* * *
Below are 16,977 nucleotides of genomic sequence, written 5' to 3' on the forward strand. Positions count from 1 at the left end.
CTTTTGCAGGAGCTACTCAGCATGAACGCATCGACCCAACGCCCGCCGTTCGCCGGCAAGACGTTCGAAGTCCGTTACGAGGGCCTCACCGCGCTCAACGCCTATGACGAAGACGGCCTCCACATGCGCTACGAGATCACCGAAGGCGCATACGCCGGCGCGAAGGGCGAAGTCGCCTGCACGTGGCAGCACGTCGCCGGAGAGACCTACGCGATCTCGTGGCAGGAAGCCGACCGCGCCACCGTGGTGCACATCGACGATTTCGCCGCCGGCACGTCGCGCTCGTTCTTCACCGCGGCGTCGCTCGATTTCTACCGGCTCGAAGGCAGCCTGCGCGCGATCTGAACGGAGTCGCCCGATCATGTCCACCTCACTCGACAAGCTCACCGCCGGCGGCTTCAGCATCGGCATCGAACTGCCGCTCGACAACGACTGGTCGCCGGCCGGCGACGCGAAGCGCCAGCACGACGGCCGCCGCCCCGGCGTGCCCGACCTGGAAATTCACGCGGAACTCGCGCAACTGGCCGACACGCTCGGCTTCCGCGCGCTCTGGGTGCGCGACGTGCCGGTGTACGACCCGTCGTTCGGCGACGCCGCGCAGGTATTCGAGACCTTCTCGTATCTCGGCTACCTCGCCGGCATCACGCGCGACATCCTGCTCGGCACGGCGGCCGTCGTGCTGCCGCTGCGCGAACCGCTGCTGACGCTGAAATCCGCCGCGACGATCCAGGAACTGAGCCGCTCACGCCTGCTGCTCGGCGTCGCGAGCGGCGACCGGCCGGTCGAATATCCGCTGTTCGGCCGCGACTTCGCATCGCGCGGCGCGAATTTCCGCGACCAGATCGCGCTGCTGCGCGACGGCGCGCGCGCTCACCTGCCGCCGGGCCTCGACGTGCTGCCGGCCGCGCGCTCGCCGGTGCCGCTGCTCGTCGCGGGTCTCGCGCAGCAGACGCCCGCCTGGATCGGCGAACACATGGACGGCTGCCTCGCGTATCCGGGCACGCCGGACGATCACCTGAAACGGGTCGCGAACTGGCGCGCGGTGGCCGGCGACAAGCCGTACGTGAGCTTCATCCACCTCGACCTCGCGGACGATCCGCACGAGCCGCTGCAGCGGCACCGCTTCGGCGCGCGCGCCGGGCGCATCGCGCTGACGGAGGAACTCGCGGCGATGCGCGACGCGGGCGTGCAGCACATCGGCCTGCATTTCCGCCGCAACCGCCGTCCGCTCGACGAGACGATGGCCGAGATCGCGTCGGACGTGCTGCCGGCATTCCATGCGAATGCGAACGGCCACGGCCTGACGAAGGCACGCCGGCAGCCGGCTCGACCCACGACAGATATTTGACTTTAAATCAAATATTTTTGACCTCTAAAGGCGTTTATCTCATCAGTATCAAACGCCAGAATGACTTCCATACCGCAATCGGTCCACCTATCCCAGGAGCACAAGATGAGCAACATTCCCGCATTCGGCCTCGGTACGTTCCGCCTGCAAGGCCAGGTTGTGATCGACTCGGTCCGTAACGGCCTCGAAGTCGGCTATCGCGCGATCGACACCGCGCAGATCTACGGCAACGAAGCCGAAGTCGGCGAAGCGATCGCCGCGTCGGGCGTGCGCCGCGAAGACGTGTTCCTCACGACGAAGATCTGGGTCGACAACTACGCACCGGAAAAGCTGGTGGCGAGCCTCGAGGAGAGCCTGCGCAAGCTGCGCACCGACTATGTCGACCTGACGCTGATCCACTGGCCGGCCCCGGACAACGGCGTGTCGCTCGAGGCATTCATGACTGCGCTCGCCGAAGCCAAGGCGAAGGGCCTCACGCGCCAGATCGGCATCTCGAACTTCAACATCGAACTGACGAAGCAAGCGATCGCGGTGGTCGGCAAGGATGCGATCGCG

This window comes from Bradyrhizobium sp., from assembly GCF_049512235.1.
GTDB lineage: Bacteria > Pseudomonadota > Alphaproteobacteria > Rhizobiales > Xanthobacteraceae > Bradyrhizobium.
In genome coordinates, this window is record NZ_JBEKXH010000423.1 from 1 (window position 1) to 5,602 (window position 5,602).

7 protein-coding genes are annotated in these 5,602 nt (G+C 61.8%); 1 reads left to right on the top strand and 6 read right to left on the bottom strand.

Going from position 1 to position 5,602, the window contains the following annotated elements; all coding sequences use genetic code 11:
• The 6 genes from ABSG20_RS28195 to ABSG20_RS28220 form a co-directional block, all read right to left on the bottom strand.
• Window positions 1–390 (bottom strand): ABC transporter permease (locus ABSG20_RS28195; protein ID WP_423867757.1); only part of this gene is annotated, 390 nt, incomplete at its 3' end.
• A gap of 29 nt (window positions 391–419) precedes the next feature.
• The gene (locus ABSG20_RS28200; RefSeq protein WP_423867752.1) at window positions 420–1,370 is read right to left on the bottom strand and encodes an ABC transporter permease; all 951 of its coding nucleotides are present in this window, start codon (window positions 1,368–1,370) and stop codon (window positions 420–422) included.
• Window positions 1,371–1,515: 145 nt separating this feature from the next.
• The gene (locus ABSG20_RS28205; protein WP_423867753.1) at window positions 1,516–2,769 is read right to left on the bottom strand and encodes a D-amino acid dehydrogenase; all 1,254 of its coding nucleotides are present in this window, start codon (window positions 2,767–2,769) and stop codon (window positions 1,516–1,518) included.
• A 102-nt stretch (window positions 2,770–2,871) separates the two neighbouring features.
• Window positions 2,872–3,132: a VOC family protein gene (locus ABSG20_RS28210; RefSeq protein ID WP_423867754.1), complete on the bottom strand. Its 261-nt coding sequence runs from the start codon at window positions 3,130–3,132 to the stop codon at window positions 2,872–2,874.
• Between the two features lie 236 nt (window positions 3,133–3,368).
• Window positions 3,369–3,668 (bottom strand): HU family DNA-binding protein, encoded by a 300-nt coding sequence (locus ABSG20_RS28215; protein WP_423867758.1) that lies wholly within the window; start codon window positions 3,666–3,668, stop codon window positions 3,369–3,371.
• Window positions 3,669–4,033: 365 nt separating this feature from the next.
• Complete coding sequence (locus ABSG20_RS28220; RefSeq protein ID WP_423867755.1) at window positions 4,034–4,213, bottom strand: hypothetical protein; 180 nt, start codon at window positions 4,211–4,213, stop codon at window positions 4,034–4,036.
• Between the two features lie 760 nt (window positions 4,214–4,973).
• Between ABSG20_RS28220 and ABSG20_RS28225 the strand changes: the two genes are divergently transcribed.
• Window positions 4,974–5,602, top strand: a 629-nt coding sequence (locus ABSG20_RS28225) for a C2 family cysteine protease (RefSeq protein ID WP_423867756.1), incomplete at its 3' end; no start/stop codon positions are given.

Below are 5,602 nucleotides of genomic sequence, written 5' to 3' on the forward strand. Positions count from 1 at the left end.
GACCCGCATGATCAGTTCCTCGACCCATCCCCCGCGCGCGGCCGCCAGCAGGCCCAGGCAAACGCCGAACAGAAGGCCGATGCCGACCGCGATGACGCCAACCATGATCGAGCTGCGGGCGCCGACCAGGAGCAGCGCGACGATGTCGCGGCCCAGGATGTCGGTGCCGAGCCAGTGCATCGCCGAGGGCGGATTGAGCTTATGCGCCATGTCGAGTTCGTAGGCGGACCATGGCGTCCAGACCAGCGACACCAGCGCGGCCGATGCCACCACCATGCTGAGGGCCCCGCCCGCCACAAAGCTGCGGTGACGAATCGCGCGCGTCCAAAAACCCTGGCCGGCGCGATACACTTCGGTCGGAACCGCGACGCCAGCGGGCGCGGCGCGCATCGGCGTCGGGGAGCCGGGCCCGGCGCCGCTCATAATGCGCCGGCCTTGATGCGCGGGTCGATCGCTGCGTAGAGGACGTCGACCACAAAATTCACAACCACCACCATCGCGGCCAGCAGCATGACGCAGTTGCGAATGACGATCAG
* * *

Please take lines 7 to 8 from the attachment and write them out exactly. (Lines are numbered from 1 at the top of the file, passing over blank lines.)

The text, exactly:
Going from position 1 to position 5,602, the window contains the following annotated elements; all coding sequences use genetic code 11:
• The 6 genes from ABSG20_RS28195 to ABSG20_RS28220 form a co-directional block, all read right to left on the bottom strand.